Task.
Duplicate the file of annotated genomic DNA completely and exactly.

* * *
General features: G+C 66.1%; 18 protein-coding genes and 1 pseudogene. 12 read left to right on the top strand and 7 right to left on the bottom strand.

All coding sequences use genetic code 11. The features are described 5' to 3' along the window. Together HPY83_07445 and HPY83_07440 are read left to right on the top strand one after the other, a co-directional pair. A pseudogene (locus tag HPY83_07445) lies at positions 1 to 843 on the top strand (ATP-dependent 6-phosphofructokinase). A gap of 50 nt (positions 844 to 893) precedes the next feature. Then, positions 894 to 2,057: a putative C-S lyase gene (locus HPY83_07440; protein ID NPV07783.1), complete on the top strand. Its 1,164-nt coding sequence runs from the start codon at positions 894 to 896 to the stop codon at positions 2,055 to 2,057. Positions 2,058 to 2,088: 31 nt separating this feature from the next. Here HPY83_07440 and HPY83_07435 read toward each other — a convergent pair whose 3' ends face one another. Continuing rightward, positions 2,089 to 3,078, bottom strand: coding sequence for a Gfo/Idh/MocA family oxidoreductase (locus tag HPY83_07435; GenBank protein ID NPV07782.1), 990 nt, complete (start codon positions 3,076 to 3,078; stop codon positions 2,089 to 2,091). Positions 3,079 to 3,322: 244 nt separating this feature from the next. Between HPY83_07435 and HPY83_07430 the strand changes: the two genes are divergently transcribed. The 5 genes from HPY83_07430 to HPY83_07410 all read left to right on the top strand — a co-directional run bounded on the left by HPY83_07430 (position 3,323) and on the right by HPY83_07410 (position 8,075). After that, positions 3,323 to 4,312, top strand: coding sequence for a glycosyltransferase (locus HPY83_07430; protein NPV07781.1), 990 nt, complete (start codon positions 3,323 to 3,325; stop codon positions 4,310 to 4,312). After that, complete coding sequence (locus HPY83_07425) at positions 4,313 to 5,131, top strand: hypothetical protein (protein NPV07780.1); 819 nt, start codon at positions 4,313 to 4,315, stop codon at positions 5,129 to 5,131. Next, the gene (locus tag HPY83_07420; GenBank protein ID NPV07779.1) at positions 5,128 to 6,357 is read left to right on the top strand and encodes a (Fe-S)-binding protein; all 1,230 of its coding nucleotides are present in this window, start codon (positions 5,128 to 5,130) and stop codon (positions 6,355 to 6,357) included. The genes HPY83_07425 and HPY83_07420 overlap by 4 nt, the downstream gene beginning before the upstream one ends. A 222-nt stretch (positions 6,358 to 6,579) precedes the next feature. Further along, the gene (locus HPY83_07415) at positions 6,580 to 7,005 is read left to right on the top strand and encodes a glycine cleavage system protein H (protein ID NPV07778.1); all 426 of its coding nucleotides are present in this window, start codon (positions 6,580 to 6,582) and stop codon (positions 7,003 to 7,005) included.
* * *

General features: G+C 66.1%; 18 protein-coding genes and 1 pseudogene. 12 read left to right on the top strand and 7 right to left on the bottom strand.

All coding sequences use genetic code 11. The features are described 5' to 3' along the window. Together HPY83_07445 and HPY83_07440 are read left to right on the top strand one after the other, a co-directional pair. A pseudogene (locus tag HPY83_07445) lies at positions 1 to 843 on the top strand (ATP-dependent 6-phosphofructokinase). A gap of 50 nt (positions 844 to 893) precedes the next feature. Then, positions 894 to 2,057: a putative C-S lyase gene (locus HPY83_07440; protein ID NPV07783.1), complete on the top strand. Its 1,164-nt coding sequence runs from the start codon at positions 894 to 896 to the stop codon at positions 2,055 to 2,057. Positions 2,058 to 2,088: 31 nt separating this feature from the next. Here HPY83_07440 and HPY83_07435 read toward each other — a convergent pair whose 3' ends face one another. Continuing rightward, positions 2,089 to 3,078, bottom strand: coding sequence for a Gfo/Idh/MocA family oxidoreductase (locus tag HPY83_07435; GenBank protein ID NPV07782.1), 990 nt, complete (start codon positions 3,076 to 3,078; stop codon positions 2,089 to 2,091). Positions 3,079 to 3,322: 244 nt separating this feature from the next. Between HPY83_07435 and HPY83_07430 the strand changes: the two genes are divergently transcribed. The 5 genes from HPY83_07430 to HPY83_07410 all read left to right on the top strand — a co-directional run bounded on the left by HPY83_07430 (position 3,323) and on the right by HPY83_07410 (position 8,075). After that, positions 3,323 to 4,312, top strand: coding sequence for a glycosyltransferase (locus HPY83_07430; protein NPV07781.1), 990 nt, complete (start codon positions 3,323 to 3,325; stop codon positions 4,310 to 4,312). After that, complete coding sequence (locus HPY83_07425) at positions 4,313 to 5,131, top strand: hypothetical protein (protein NPV07780.1); 819 nt, start codon at positions 4,313 to 4,315, stop codon at positions 5,129 to 5,131. Next, the gene (locus tag HPY83_07420; GenBank protein ID NPV07779.1) at positions 5,128 to 6,357 is read left to right on the top strand and encodes a (Fe-S)-binding protein; all 1,230 of its coding nucleotides are present in this window, start codon (positions 5,128 to 5,130) and stop codon (positions 6,355 to 6,357) included. The genes HPY83_07425 and HPY83_07420 overlap by 4 nt, the downstream gene beginning before the upstream one ends. A 222-nt stretch (positions 6,358 to 6,579) precedes the next feature. Further along, the gene (locus HPY83_07415) at positions 6,580 to 7,005 is read left to right on the top strand and encodes a glycine cleavage system protein H (protein ID NPV07778.1); all 426 of its coding nucleotides are present in this window, start codon (positions 6,580 to 6,582) and stop codon (positions 7,003 to 7,005) included.